Thursday, August 11, 2016

Baking with Protein Powder: Waffles

In thinking about what I might want to write about now that I've made my triumphant return to blogging, I remembered that I used to really enjoy doing a once-a-week random thoughts post. It seems like most people like to do "Thursday Thoughts," but as much as I love a good alliteration, I love to buck popular blogger trends even more. I mean, I have never once bought a single chevron-patterned item or done a twenty-part series on my wedding and honeymoon, so you know I'm serious.

I haven't decided what day of the week I'm going to dedicate to this brain-dump, but in the meantime, I thought I'd throw a quick recipe your way. I recently discovered this and I've already made it twice in the last week, because when a waffle recipe only has 2 grams of carbs, YOU EAT ALL THE WAFFLES.

I've used protein powders to supplement my diet for a few years now, but only recently have I gotten into using it as an actual ingredient in a recipe, rather than just shaking it up with almond milk or tossing it in a smoothie. I've also been making protein angel food cake, but I'll do a separate blog post about that, because it deserves an appropriate amount of attention on its own.

For the waffles, and baking in general, whey protein is the best to use due to the texture and taste. This one is my current favorite - seriously, try the snickerdoodle flavor. I'm sure you could probably use soy, hemp or pea protein, but I haven't tested those to know if they'd be any good.

Anyway, all you have to do is mix:

1 scoop (31g) PEScience whey protein
1 egg white
1 t. baking powder
splash of vanilla extract
1/8-1/4 c. unsweetened almond milk 
(add liquid slowly until batter is the right consistency)

A few minutes later, you'll have the most delicious, golden, crispy waffle with - get this - only 143 calories, 2g carbs, 2g fat, and 28 grams of protein. That's a crazy good carb to protein ratio, and this way you don't even have to feel bad about adding butter and syrup, or whipped cream and berries, or whatever toppings you prefer on your waffle.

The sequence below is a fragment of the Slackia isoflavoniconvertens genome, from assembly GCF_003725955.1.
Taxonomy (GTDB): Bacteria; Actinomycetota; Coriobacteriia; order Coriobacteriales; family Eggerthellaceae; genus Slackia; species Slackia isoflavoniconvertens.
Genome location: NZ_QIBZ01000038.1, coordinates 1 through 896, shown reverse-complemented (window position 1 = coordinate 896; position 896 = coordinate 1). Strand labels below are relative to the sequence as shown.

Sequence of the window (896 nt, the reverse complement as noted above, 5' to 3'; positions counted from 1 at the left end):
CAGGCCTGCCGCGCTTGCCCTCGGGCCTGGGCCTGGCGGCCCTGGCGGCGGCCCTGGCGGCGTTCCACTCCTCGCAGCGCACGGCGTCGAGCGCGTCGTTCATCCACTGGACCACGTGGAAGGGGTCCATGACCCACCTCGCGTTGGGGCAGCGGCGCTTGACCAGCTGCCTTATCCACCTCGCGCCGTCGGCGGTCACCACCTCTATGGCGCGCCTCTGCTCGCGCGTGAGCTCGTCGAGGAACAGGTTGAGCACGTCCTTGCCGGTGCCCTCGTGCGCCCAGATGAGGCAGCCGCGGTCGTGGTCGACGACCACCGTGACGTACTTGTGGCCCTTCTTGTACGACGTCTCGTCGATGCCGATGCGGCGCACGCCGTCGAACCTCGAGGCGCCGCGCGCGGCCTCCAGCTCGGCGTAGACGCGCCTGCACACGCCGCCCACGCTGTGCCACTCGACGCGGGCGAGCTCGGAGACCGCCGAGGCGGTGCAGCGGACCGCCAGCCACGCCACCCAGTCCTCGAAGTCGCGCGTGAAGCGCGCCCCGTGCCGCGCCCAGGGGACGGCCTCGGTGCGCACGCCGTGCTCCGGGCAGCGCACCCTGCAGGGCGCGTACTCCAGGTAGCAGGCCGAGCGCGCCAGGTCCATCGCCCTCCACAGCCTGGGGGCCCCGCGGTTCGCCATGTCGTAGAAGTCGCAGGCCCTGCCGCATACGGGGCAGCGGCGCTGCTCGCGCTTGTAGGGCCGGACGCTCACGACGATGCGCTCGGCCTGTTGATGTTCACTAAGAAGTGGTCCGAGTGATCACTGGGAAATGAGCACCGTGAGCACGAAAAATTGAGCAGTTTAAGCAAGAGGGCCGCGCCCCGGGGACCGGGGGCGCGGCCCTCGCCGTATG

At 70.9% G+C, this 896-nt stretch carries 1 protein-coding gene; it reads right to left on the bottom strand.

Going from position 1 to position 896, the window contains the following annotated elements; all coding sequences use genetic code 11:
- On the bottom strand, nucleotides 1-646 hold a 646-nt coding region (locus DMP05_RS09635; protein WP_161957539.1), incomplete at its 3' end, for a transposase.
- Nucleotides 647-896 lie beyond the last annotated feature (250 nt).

Note: You can also use a whole egg instead of the egg white, which will make the waffle a little bit fluffier, but keep in mind that will increase the calories and fat content a bit (7g fat and closer to 180 calories). I have tried these both ways, and I prefer just the egg white - they seem to turn out just a little bit more crisp.

Let me know if you make these, and if you do, I hope you enjoy them as much as I do. They're probably not going to taste exactly the same as if you ate a carb and fat-laden "real" waffle, but they're a dang good substitute and if they weren't good, I wouldn't tell you to make them.

But I am telling you to make them. Now. Seriously. Scram.


  1. Can I do this as a pancake? No waffle iron here. I'll be making them pretty much immediately.

    I also own no chevron...I think I have one shirt? Or had. I don't remember. And I have a blanket, but that was a gift.
    And no 20-part wedding series on my blog. I pride myself on being...different.

  2. When did you stop being a vegan? I'm so clearly behind the times.

    I'm sure it's delicious, but I can't wrap my head around it. I've never had a really good protein powder that I'd actually want to taste a lot of. But I do love me some waffles.

  3. If I had protein powder I would be all over this. Someday I'll buy some again.

    The only reason I wrote about my wedding/honeymoon is because both were slightly disastrous. I feel like that's bucking blogger trends :)